Wednesday, January 2, 2008

Things to read

I've had these articles sitting open in various windows of my browser for weeks begging for a thoughtful reading and response, but this is a blog so all that's really required is a half-baked expression of interest.

An article on Thomas Midgley,
inventor of tetra-ethyl lead as a gasoline additive, developer of CFC-based refrigerants, and victim of spectacularly poetic justice.

An article on American democracy
, and the staggering lack of knowledge thereof amongst the youth, its causes, and perhaps even a few rays of hope.

The secret to raising smart kids
. Reward effort, not results. Slightly counterintuitive--doesn't "the real world" reward results?--but the overall idea is that you want to make sure your kid is working up to her full potential--that is to say, working her hardest.


Patricia said...

Smart children already know they're smart (hello?)so it doesn't make sense to pretend otherwise. Parents can, however, teach them that "smart" is just genes and environment and concentrate on teaching them to be good, whole people. The trouble comes when an institution, by virtue of standardized tests, quantifies their smarts. Then they can measure themselves against others - THAT is when they decide they don't have to study, work, etc. By then, parents are pretty helpless. Although they can continue to fight the good fight, it feels like pelting someone with soap bubbles.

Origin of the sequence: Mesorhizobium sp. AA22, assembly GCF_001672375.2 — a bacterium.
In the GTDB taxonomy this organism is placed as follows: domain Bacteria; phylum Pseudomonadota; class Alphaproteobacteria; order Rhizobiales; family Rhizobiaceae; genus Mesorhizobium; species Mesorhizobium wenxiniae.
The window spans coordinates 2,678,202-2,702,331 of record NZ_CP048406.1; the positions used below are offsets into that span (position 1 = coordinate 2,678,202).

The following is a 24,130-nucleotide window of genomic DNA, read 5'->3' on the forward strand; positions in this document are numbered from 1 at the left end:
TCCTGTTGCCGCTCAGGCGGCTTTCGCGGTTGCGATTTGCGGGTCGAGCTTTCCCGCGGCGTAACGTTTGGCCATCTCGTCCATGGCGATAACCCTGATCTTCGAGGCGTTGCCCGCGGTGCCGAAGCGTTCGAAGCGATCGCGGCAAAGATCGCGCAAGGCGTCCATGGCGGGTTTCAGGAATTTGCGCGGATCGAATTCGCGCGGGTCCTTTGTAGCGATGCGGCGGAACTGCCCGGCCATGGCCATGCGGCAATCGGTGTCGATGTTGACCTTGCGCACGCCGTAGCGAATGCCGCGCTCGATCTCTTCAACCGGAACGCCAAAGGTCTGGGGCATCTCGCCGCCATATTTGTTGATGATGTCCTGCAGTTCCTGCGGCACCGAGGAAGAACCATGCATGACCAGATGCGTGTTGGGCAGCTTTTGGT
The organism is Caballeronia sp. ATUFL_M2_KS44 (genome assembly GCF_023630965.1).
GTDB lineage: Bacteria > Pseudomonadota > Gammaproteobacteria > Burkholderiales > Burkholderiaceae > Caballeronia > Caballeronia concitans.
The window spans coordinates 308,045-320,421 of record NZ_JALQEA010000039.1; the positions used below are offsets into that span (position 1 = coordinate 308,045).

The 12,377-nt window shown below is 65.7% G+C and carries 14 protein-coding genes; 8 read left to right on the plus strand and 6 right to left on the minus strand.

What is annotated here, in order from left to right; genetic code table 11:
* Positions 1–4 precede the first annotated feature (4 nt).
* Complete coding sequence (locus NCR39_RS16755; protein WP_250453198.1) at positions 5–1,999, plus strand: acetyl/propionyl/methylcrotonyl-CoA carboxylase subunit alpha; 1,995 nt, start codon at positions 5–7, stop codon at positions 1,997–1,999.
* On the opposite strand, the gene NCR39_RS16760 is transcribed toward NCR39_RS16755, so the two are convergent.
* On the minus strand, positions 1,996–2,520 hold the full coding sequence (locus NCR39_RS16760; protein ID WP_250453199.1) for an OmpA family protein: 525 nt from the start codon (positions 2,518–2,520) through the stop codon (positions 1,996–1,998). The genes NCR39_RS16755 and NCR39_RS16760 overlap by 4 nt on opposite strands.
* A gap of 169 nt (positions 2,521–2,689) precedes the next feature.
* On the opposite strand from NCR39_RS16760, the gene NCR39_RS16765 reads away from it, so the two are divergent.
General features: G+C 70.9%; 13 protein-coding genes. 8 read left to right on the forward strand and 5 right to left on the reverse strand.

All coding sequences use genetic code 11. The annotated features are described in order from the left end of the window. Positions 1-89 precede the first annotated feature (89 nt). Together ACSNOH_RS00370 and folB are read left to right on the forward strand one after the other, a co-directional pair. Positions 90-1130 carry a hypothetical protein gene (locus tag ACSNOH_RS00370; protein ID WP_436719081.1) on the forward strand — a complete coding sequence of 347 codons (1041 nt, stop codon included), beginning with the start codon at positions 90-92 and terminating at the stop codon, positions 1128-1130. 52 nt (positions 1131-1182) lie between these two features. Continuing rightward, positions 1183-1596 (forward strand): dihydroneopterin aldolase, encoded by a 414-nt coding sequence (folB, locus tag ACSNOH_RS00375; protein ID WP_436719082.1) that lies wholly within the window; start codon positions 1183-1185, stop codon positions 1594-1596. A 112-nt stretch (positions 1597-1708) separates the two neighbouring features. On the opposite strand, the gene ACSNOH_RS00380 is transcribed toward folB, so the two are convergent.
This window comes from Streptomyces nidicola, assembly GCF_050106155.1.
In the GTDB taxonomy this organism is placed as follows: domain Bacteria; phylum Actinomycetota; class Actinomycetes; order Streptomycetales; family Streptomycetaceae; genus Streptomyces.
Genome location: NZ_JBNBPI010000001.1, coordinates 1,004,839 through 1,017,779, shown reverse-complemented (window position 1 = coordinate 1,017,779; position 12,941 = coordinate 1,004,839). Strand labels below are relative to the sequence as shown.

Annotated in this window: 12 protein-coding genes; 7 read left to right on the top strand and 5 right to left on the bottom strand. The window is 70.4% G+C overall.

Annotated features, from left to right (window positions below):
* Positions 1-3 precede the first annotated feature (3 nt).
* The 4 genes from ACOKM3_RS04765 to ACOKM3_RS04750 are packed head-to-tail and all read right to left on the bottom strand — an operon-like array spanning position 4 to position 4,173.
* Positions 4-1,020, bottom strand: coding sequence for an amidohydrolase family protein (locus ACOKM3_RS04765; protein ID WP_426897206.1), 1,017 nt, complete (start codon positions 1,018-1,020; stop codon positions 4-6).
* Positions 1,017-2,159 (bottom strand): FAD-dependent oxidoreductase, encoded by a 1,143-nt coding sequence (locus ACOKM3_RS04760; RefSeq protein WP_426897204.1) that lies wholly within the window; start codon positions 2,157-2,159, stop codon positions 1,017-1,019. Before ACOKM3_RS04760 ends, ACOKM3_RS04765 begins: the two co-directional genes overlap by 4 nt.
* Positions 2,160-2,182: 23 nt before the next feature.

Dingbat said...

Definitely: the problems come about when smart kids are labelled (by themselves or others) as "smart." They figure that they have an established reputation and not only do they not work as hard, they become more risk-averse and don't take on challenges that might put their reputation at risk. Can you tell from that "risk-averse" that the first place I read about this was an economist's blog? (Hat tip:Marginal Revolution)